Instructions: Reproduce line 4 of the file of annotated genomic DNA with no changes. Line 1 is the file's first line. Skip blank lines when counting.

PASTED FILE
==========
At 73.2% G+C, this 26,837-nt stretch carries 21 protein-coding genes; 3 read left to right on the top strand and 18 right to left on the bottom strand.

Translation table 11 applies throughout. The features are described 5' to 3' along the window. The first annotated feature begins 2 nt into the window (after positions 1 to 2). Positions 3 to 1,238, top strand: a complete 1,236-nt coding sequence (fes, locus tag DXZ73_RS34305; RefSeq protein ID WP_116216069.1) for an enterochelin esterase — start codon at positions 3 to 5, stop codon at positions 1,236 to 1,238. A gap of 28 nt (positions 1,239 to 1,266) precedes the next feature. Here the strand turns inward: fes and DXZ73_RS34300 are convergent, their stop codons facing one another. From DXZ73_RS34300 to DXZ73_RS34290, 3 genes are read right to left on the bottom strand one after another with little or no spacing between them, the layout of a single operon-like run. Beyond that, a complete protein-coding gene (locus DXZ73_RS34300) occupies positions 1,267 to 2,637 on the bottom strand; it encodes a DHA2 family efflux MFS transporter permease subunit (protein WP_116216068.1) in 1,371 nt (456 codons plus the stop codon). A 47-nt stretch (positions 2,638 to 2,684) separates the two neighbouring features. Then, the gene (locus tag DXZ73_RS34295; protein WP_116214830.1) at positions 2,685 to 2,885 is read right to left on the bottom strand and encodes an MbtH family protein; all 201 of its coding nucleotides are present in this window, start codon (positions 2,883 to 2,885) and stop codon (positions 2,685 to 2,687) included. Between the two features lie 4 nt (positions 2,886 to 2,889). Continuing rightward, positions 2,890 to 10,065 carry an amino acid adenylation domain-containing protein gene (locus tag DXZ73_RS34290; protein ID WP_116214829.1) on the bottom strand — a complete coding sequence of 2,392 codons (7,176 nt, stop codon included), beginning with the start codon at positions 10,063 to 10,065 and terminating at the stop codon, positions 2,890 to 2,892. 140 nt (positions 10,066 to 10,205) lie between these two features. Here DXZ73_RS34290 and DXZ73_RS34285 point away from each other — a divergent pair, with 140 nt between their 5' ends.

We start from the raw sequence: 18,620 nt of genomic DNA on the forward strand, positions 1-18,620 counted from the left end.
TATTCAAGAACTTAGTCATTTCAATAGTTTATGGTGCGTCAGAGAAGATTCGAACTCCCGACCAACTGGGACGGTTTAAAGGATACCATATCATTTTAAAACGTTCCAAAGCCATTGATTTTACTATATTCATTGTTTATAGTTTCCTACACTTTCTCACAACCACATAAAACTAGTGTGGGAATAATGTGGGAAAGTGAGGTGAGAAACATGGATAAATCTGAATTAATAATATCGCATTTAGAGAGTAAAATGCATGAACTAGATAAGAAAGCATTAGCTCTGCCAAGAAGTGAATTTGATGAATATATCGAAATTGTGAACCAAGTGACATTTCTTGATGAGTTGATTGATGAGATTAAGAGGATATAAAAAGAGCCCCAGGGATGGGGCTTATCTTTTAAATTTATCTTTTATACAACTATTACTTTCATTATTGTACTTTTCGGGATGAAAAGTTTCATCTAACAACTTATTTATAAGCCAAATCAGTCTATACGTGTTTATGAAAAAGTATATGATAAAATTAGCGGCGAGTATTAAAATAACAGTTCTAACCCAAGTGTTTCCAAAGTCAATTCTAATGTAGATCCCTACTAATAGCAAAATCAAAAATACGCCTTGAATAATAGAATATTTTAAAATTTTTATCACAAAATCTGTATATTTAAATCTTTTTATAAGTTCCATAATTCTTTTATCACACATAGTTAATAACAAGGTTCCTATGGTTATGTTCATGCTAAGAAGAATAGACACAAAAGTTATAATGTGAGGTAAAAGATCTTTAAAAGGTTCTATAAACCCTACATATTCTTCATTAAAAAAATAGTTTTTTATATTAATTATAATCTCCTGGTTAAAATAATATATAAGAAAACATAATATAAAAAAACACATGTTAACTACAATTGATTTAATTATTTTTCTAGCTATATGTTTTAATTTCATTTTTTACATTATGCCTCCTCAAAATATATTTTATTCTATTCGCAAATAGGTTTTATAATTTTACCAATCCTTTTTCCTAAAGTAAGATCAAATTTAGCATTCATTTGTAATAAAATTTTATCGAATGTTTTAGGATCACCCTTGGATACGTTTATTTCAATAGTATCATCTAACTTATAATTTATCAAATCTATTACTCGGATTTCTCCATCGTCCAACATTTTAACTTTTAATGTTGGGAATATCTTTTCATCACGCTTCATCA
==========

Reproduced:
TATTCAAGAACTTAGTCATTTCAATAGTTTATGGTGCGTCAGAGAAGATTCGAACTCCCGACCAACTGGGACGGTTTAAAGGATACCATATCATTTTAAAACGTTCCAAAGCCATTGATTTTACTATATTCATTGTTTATAGTTTCCTACACTTTCTCACAACCACATAAAACTAGTGTGGGAATAATGTGGGAAAGTGAGGTGAGAAACATGGATAAATCTGAATTAATAATATCGCATTTAGAGAGTAAAATGCATGAACTAGATAAGAAAGCATTAGCTCTGCCAAGAAGTGAATTTGATGAATATATCGAAATTGTGAACCAAGTGACATTTCTTGATGAGTTGATTGATGAGATTAAGAGGATATAAAAAGAGCCCCAGGGATGGGGCTTATCTTTTAAATTTATCTTTTATACAACTATTACTTTCATTATTGTACTTTTCGGGATGAAAAGTTTCATCTAACAACTTATTTATAAGCCAAATCAGTCTATACGTGTTTATGAAAAAGTATATGATAAAATTAGCGGCGAGTATTAAAATAACAGTTCTAACCCAAGTGTTTCCAAAGTCAATTCTAATGTAGATCCCTACTAATAGCAAAATCAAAAATACGCCTTGAATAATAGAATATTTTAAAATTTTTATCACAAAATCTGTATATTTAAATCTTTTTATAAGTTCCATAATTCTTTTATCACACATAGTTAATAACAAGGTTCCTATGGTTATGTTCATGCTAAGAAGAATAGACACAAAAGTTATAATGTGAGGTAAAAGATCTTTAAAAGGTTCTATAAACCCTACATATTCTTCATTAAAAAAATAGTTTTTTATATTAATTATAATCTCCTGGTTAAAATAATATATAAGAAAACATAATATAAAAAAACACATGTTAACTACAATTGATTTAATTATTTTTCTAGCTATATGTTTTAATTTCATTTTTTACATTATGCCTCCTCAAAATATATTTTATTCTATTCGCAAATAGGTTTTATAATTTTACCAATCCTTTTTCCTAAAGTAAGATCAAATTTAGCATTCATTTGTAATAAAATTTTATCGAATGTTTTAGGATCACCCTTGGATACGTTTATTTCAATAGTATCATCTAACTTATAATTTATCAAATCTATTACTCGGATTTCTCCATCGTCCAACATTTTAACTTTTAATGTTGGGAATATCTTTTCATCACGCTTCATCA